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Patisserie Angelica
photo credit: (Credit: Marc Albert/KRCB)
By now, the genre's familiar. jerky camera, unsteady frame. An ask, a refusal then rising voices, and a crescendo with certain key words: masks, rights, freedom and arrest. Although mask confrontation videos are practically their own genre on social media, one shot this week in Sonoma County stands out.
The :55 second video is purportedly shot by Christina Kelso, a southern California anti-mask activist. It starts ordinarily enough.
 
 <sound of door opening, talking>
  
She enters Patissierie Angelica, a Sebastopol bakery mask-less, and when asked to be masked, announces she doesn't wear one. Instead, she says, unless she is served it's discrimination and threatens, but doesn't call... law enforcement.
  
"I wasn't expecting that level of kind of happened," the words of a clerk, who requested her name not be used. But it was Kelso's next charge, that left the clerk, the bakery's owner and some in the community, stunned.
  
<sound from video resumes> "So in Nazi Germany, when your manager told you to like, shove people in the ovens, you would do that, I guess. I'm asking a real question. You have ovens don't you?"
  
Reached Wednesday, the clerk, said she was initially flabbergasted. "My mind just went blank. I feel like I didn't even know what to do. I was like in shock. I just tried to stay as quiet as possible, because I knew if I said something it was not going to go in a good direction."
  
And it continued beyond where Kelso ends the clip she posted on social media. "She kept filming me, another customer came in and she filmed that customer. She called us devils, she called us Satan worshippers," the clerk said.
 
The clerk said she was threatened with citizen's arrest, as Kelso demanded her name and said she'd be held accountable. An interview request sent to Kelso through Facebook was not returned.
 
"She stayed for a while and eventually I just helped the other customer, I let her kind of stand there and do her thing and breathe and be angry, and then she grabbed a business card and left, and that was kind of the end of it."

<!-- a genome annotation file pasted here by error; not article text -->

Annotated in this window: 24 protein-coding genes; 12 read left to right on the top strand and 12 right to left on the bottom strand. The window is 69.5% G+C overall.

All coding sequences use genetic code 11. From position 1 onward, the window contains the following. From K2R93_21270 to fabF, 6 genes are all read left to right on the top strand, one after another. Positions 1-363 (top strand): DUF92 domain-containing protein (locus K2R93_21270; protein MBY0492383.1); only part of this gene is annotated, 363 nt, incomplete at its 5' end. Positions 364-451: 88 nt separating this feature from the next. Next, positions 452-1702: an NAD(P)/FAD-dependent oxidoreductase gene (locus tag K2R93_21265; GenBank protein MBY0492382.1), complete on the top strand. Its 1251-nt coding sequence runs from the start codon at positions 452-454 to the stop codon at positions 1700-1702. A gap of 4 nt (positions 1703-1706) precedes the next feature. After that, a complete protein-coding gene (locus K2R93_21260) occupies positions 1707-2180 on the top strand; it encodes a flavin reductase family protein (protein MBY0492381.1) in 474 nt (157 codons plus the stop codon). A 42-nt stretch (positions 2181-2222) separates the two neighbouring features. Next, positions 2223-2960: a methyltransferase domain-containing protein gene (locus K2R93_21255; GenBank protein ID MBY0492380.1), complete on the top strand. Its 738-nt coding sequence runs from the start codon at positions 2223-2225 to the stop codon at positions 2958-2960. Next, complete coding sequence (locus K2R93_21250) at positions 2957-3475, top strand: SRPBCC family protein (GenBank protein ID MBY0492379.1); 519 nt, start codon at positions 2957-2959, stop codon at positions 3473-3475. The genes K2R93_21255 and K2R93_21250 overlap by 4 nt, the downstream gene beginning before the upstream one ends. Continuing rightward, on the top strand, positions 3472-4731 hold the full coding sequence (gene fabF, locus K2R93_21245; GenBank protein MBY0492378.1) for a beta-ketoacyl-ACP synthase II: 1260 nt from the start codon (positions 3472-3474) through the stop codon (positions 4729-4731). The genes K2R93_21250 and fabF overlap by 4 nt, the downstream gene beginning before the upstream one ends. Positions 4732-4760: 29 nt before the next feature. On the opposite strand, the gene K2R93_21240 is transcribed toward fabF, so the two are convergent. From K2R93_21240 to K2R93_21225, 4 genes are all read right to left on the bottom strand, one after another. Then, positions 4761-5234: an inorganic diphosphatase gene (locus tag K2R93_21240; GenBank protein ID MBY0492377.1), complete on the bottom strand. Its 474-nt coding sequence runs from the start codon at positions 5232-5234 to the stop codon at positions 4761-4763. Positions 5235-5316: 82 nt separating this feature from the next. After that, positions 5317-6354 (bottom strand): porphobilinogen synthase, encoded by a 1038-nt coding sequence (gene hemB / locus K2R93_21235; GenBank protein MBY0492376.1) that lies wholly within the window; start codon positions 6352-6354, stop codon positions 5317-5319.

Sergeant Juan Valencia, with the Sonoma County Sheriff's office says this isn't the first such incident in the county. He said, private businesses have a right to refuse service, as in the old saw: no shirt, no shoes, no service. He said a customer asked to leave, must do so and refusal might result in trespassing charges from the district attorney.
  
Just Wednesday a woman in Southern California was sentenced to community service, probation and a fine after refusing to mask up or leave a grocery store in Costa Mesa in August.
  
Store owner Gergana Karavelov, who bought the bakery three years ago, wasn't on-site when the local incident occurred. She said the bakery, which specializes in cakes for special occasions and celebrations, reflects that. Negative interactions are more than out of the ordinary. "Never! we have the most wonderful customers here." She says the business has weathered some challenges, but Tuesday stood out. "There was a flood, two fires and then the pandemic, but nothing like that, ever."
 
 
She says, the Sebastopol community, and regular customers, have rushed to lend support. As to the analogy and words chosen during the confrontation, Karavelov, originally from Bulgaria, called the episode disturbing.
  
"Really bad feelings. I am sorry to say but this is not right. Nobody can do that. There is nothing funny about what happened to the people back then"
 
 
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